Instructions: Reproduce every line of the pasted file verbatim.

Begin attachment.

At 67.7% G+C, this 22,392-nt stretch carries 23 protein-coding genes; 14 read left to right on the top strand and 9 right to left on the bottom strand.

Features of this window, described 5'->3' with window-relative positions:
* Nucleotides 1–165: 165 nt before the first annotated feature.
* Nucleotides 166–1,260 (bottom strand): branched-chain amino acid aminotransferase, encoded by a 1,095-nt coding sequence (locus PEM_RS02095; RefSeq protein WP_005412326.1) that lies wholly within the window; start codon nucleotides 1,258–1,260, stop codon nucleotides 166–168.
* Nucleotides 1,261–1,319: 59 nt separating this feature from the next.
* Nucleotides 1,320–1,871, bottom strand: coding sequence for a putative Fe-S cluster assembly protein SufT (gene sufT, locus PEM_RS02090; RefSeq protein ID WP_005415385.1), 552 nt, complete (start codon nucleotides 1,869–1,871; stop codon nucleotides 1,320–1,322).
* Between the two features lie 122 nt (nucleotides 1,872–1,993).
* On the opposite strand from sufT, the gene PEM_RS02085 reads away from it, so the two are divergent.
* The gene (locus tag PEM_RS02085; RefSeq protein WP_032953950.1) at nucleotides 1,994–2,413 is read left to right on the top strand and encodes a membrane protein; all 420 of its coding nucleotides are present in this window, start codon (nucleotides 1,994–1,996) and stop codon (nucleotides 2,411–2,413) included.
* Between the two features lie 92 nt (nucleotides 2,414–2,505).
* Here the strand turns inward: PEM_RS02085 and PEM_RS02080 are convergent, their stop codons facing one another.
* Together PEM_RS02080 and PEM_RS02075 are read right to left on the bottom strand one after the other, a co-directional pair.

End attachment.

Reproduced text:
At 67.7% G+C, this 22,392-nt stretch carries 23 protein-coding genes; 14 read left to right on the top strand and 9 right to left on the bottom strand.

Features of this window, described 5'->3' with window-relative positions:
* Nucleotides 1–165: 165 nt before the first annotated feature.
* Nucleotides 166–1,260 (bottom strand): branched-chain amino acid aminotransferase, encoded by a 1,095-nt coding sequence (locus PEM_RS02095; RefSeq protein WP_005412326.1) that lies wholly within the window; start codon nucleotides 1,258–1,260, stop codon nucleotides 166–168.
* Nucleotides 1,261–1,319: 59 nt separating this feature from the next.
* Nucleotides 1,320–1,871, bottom strand: coding sequence for a putative Fe-S cluster assembly protein SufT (gene sufT, locus PEM_RS02090; RefSeq protein ID WP_005415385.1), 552 nt, complete (start codon nucleotides 1,869–1,871; stop codon nucleotides 1,320–1,322).
* Between the two features lie 122 nt (nucleotides 1,872–1,993).
* On the opposite strand from sufT, the gene PEM_RS02085 reads away from it, so the two are divergent.
* The gene (locus tag PEM_RS02085; RefSeq protein WP_032953950.1) at nucleotides 1,994–2,413 is read left to right on the top strand and encodes a membrane protein; all 420 of its coding nucleotides are present in this window, start codon (nucleotides 1,994–1,996) and stop codon (nucleotides 2,411–2,413) included.
* Between the two features lie 92 nt (nucleotides 2,414–2,505).
* Here the strand turns inward: PEM_RS02085 and PEM_RS02080 are convergent, their stop codons facing one another.
* Together PEM_RS02080 and PEM_RS02075 are read right to left on the bottom strand one after the other, a co-directional pair.